It’s a pretty commonly accepted notion: Put something out on the Internet, and a whole bunch of people are going to take a swing at it. Turn up a new wordpress site? All kinds of spam in the comments, failed logins to the admin portal, and that’s even before you get any actual readers who might want to read what you have to say!
Following some basic precautions will ensure these “attacks” stay merely annoyances, and not full blown problems:
- Install updates as soon as they are available (or as close as possible)
- Use complex passwords – and change the built in ones!
- Enable two factor authentication
- Implement some kind of intrusion detection
In the course of various projects we’ll spin up a bunch of Internet facing servers, and pretty much within minutes we see blind attempts to log into our systems, from IPs that have no business being there. We’ve gotten used to following the pattern of hardening systems before Internet exposure, but rather than just roll our eyes at yet another attempt to log in as root, we thought it would be an interesting study to quantify exactly how much unwanted traffic we see.
What impacts the numbers most?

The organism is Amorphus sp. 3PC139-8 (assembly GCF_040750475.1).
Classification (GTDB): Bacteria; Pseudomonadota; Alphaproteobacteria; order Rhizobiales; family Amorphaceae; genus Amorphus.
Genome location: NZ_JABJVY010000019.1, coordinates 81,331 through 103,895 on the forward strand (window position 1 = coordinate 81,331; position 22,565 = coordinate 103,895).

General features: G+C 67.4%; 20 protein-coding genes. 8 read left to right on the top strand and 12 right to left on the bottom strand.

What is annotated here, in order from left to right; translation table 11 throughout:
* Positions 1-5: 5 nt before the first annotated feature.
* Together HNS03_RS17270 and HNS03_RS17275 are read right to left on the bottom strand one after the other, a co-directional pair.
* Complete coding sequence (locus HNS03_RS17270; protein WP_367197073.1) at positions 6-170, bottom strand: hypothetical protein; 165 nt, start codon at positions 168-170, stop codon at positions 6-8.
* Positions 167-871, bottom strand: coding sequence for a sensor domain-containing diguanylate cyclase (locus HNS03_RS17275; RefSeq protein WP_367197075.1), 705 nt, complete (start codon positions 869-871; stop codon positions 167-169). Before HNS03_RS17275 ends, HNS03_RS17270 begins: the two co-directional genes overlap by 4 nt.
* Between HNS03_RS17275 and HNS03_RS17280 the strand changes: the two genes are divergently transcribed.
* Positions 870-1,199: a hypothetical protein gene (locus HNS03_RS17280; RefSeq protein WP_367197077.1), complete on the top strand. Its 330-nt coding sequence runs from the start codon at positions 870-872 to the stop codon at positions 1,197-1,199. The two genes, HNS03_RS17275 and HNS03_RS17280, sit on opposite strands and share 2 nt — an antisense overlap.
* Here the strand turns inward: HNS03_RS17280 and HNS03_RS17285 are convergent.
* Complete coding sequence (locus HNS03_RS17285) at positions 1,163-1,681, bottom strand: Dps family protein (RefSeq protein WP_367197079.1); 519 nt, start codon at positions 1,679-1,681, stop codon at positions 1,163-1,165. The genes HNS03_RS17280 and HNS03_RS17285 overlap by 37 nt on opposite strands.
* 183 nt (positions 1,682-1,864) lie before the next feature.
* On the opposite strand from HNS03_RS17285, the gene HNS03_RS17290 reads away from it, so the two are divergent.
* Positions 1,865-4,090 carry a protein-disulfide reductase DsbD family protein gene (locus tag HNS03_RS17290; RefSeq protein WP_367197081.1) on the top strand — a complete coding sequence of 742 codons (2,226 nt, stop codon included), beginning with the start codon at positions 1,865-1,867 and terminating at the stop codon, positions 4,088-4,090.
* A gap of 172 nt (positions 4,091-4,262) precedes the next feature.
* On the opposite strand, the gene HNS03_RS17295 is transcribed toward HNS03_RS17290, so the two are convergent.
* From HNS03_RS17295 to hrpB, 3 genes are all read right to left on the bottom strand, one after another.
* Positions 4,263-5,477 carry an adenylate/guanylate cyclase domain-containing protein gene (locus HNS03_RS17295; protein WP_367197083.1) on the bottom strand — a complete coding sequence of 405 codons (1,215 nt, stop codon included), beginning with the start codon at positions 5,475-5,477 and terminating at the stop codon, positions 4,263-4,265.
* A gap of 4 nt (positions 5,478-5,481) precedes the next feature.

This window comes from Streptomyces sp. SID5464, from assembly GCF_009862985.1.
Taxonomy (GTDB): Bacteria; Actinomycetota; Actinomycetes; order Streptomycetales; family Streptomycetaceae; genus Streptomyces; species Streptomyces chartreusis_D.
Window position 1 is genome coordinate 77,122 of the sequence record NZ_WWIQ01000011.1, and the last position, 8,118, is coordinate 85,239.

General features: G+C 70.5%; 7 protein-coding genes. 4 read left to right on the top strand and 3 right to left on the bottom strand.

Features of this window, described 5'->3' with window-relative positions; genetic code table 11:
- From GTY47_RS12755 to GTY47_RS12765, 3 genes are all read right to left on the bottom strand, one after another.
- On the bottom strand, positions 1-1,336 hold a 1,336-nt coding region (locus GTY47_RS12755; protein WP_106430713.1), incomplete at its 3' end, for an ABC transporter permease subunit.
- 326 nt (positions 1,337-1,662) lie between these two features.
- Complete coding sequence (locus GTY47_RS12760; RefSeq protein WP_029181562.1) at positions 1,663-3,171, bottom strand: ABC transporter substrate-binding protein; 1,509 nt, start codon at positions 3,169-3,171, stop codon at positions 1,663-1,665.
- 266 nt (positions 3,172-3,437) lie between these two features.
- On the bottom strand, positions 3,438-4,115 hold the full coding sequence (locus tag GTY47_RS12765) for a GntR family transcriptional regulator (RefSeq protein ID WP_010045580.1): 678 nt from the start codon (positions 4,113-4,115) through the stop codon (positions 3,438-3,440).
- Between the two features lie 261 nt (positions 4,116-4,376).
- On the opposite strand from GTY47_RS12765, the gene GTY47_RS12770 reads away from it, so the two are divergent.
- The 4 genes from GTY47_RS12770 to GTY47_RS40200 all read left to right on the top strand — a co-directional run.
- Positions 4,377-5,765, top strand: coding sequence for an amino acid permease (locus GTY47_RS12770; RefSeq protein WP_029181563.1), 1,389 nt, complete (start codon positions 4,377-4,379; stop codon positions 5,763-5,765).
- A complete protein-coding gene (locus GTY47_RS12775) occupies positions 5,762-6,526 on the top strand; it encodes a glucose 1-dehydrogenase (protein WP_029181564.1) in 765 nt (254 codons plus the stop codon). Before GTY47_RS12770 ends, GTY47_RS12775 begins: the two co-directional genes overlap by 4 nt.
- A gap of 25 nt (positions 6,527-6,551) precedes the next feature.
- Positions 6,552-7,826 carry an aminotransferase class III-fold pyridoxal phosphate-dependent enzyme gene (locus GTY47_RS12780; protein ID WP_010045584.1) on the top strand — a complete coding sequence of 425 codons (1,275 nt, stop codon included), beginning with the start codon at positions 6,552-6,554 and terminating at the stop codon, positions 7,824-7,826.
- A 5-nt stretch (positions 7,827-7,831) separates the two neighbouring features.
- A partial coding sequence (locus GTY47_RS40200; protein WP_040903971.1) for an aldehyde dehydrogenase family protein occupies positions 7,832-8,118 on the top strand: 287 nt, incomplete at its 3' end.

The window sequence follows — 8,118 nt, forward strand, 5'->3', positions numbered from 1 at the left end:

- Do net blocks assigned to virtual server hosting companies draw more attention than a server stood up on a residential connection?
- Does the presence of a DNS name assigned to the public IP matter?
- Would active blocking of offending IPs deter them , or will they return again later?
Without crossing the line into a honeypot experiment (which is really interesting too, but a topic for another day), we’re working on a study to try to put some data to this and see if these attacks are truly blind or if they are somewhat targeted.
We will configure 4 different servers for access to the Internet:
- Linux server with SSH and a WordPress site – VPS Host – DNS entry with reverse lookup
- Linux server with SSH and a WordPress site – VPS Site – no DNS entry
- Linux Server with SSH and WordPress – Residential Internet Connection – DNS entry with reverse lookup
- Linux Server with SSH and WordPress – Residential Internet Connection – No DNS entry
Depending on the results of this survey we may branch out and test additional configurations.